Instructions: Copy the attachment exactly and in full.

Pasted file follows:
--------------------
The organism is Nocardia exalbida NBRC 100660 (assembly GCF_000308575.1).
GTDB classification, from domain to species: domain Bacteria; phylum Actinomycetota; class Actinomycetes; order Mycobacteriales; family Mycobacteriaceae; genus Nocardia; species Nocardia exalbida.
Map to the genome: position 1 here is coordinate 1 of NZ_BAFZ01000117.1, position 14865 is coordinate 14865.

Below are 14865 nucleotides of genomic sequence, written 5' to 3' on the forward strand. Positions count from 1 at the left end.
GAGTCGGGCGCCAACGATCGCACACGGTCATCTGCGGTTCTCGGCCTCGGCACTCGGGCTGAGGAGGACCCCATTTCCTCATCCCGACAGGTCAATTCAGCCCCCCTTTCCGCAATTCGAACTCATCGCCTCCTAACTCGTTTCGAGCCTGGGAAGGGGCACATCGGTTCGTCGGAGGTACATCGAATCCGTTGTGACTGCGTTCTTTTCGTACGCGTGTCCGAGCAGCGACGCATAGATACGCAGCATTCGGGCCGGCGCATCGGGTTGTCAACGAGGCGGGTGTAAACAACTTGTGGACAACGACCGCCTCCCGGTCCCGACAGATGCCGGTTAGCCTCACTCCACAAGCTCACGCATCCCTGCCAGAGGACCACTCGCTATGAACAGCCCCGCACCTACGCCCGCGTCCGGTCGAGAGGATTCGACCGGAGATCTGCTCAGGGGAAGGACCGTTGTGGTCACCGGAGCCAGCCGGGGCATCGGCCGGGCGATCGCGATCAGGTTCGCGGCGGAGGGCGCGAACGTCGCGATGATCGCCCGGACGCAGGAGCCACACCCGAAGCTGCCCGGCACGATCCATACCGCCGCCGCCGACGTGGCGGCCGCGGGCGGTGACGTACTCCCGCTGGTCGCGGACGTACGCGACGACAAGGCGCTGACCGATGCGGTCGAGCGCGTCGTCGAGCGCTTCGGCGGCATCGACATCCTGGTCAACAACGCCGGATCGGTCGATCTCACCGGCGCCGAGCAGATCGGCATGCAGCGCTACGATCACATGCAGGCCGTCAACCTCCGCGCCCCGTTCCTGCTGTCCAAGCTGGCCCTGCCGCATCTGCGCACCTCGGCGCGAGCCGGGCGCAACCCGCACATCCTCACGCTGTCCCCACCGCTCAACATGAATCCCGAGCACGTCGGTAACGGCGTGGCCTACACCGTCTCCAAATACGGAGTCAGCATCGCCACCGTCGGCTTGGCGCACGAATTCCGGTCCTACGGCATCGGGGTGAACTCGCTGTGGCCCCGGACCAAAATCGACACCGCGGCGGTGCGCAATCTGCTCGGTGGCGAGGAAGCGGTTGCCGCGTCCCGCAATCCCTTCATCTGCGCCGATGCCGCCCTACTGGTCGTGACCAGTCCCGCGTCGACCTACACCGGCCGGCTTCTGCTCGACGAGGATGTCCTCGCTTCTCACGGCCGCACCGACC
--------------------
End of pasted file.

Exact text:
The organism is Nocardia exalbida NBRC 100660 (assembly GCF_000308575.1).
GTDB classification, from domain to species: domain Bacteria; phylum Actinomycetota; class Actinomycetes; order Mycobacteriales; family Mycobacteriaceae; genus Nocardia; species Nocardia exalbida.
Map to the genome: position 1 here is coordinate 1 of NZ_BAFZ01000117.1, position 14865 is coordinate 14865.

Below are 14865 nucleotides of genomic sequence, written 5' to 3' on the forward strand. Positions count from 1 at the left end.
GAGTCGGGCGCCAACGATCGCACACGGTCATCTGCGGTTCTCGGCCTCGGCACTCGGGCTGAGGAGGACCCCATTTCCTCATCCCGACAGGTCAATTCAGCCCCCCTTTCCGCAATTCGAACTCATCGCCTCCTAACTCGTTTCGAGCCTGGGAAGGGGCACATCGGTTCGTCGGAGGTACATCGAATCCGTTGTGACTGCGTTCTTTTCGTACGCGTGTCCGAGCAGCGACGCATAGATACGCAGCATTCGGGCCGGCGCATCGGGTTGTCAACGAGGCGGGTGTAAACAACTTGTGGACAACGACCGCCTCCCGGTCCCGACAGATGCCGGTTAGCCTCACTCCACAAGCTCACGCATCCCTGCCAGAGGACCACTCGCTATGAACAGCCCCGCACCTACGCCCGCGTCCGGTCGAGAGGATTCGACCGGAGATCTGCTCAGGGGAAGGACCGTTGTGGTCACCGGAGCCAGCCGGGGCATCGGCCGGGCGATCGCGATCAGGTTCGCGGCGGAGGGCGCGAACGTCGCGATGATCGCCCGGACGCAGGAGCCACACCCGAAGCTGCCCGGCACGATCCATACCGCCGCCGCCGACGTGGCGGCCGCGGGCGGTGACGTACTCCCGCTGGTCGCGGACGTACGCGACGACAAGGCGCTGACCGATGCGGTCGAGCGCGTCGTCGAGCGCTTCGGCGGCATCGACATCCTGGTCAACAACGCCGGATCGGTCGATCTCACCGGCGCCGAGCAGATCGGCATGCAGCGCTACGATCACATGCAGGCCGTCAACCTCCGCGCCCCGTTCCTGCTGTCCAAGCTGGCCCTGCCGCATCTGCGCACCTCGGCGCGAGCCGGGCGCAACCCGCACATCCTCACGCTGTCCCCACCGCTCAACATGAATCCCGAGCACGTCGGTAACGGCGTGGCCTACACCGTCTCCAAATACGGAGTCAGCATCGCCACCGTCGGCTTGGCGCACGAATTCCGGTCCTACGGCATCGGGGTGAACTCGCTGTGGCCCCGGACCAAAATCGACACCGCGGCGGTGCGCAATCTGCTCGGTGGCGAGGAAGCGGTTGCCGCGTCCCGCAATCCCTTCATCTGCGCCGATGCCGCCCTACTGGTCGTGACCAGTCCCGCGTCGACCTACACCGGCCGGCTTCTGCTCGACGAGGATGTCCTCGCTTCTCACGGCCGCACCGACC